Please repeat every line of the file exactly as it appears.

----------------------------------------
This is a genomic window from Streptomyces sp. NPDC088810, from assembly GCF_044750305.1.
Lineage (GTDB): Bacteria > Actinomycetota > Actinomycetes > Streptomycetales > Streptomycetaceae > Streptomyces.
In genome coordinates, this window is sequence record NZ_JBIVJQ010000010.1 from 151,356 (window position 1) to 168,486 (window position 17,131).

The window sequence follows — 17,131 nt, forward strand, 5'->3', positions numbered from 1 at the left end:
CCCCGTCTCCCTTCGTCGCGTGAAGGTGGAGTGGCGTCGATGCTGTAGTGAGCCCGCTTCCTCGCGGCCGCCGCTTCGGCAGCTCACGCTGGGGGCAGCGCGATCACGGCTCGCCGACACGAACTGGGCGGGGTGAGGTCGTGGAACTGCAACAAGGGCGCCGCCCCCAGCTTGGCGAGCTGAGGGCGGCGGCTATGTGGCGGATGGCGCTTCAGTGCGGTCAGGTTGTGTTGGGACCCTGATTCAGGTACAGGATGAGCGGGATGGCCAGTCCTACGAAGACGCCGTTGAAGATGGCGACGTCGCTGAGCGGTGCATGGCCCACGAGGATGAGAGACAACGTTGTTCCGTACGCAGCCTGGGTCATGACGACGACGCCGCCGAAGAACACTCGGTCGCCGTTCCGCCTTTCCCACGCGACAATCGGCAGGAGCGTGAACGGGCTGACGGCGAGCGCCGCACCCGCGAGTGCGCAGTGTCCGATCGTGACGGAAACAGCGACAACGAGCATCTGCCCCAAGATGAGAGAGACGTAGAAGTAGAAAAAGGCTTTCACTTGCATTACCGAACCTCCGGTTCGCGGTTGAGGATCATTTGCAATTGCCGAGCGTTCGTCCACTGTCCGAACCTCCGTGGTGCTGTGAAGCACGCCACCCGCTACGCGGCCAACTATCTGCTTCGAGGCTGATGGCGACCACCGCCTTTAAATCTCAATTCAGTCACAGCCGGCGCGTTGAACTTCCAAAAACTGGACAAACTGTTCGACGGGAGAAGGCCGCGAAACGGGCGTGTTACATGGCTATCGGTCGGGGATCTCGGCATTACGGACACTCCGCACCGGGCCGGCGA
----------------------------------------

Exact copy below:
This is a genomic window from Streptomyces sp. NPDC088810, from assembly GCF_044750305.1.
Lineage (GTDB): Bacteria > Actinomycetota > Actinomycetes > Streptomycetales > Streptomycetaceae > Streptomyces.
In genome coordinates, this window is sequence record NZ_JBIVJQ010000010.1 from 151,356 (window position 1) to 168,486 (window position 17,131).

The window sequence follows — 17,131 nt, forward strand, 5'->3', positions numbered from 1 at the left end:
CCCCGTCTCCCTTCGTCGCGTGAAGGTGGAGTGGCGTCGATGCTGTAGTGAGCCCGCTTCCTCGCGGCCGCCGCTTCGGCAGCTCACGCTGGGGGCAGCGCGATCACGGCTCGCCGACACGAACTGGGCGGGGTGAGGTCGTGGAACTGCAACAAGGGCGCCGCCCCCAGCTTGGCGAGCTGAGGGCGGCGGCTATGTGGCGGATGGCGCTTCAGTGCGGTCAGGTTGTGTTGGGACCCTGATTCAGGTACAGGATGAGCGGGATGGCCAGTCCTACGAAGACGCCGTTGAAGATGGCGACGTCGCTGAGCGGTGCATGGCCCACGAGGATGAGAGACAACGTTGTTCCGTACGCAGCCTGGGTCATGACGACGACGCCGCCGAAGAACACTCGGTCGCCGTTCCGCCTTTCCCACGCGACAATCGGCAGGAGCGTGAACGGGCTGACGGCGAGCGCCGCACCCGCGAGTGCGCAGTGTCCGATCGTGACGGAAACAGCGACAACGAGCATCTGCCCCAAGATGAGAGAGACGTAGAAGTAGAAAAAGGCTTTCACTTGCATTACCGAACCTCCGGTTCGCGGTTGAGGATCATTTGCAATTGCCGAGCGTTCGTCCACTGTCCGAACCTCCGTGGTGCTGTGAAGCACGCCACCCGCTACGCGGCCAACTATCTGCTTCGAGGCTGATGGCGACCACCGCCTTTAAATCTCAATTCAGTCACAGCCGGCGCGTTGAACTTCCAAAAACTGGACAAACTGTTCGACGGGAGAAGGCCGCGAAACGGGCGTGTTACATGGCTATCGGTCGGGGATCTCGGCATTACGGACACTCCGCACCGGGCCGGCGA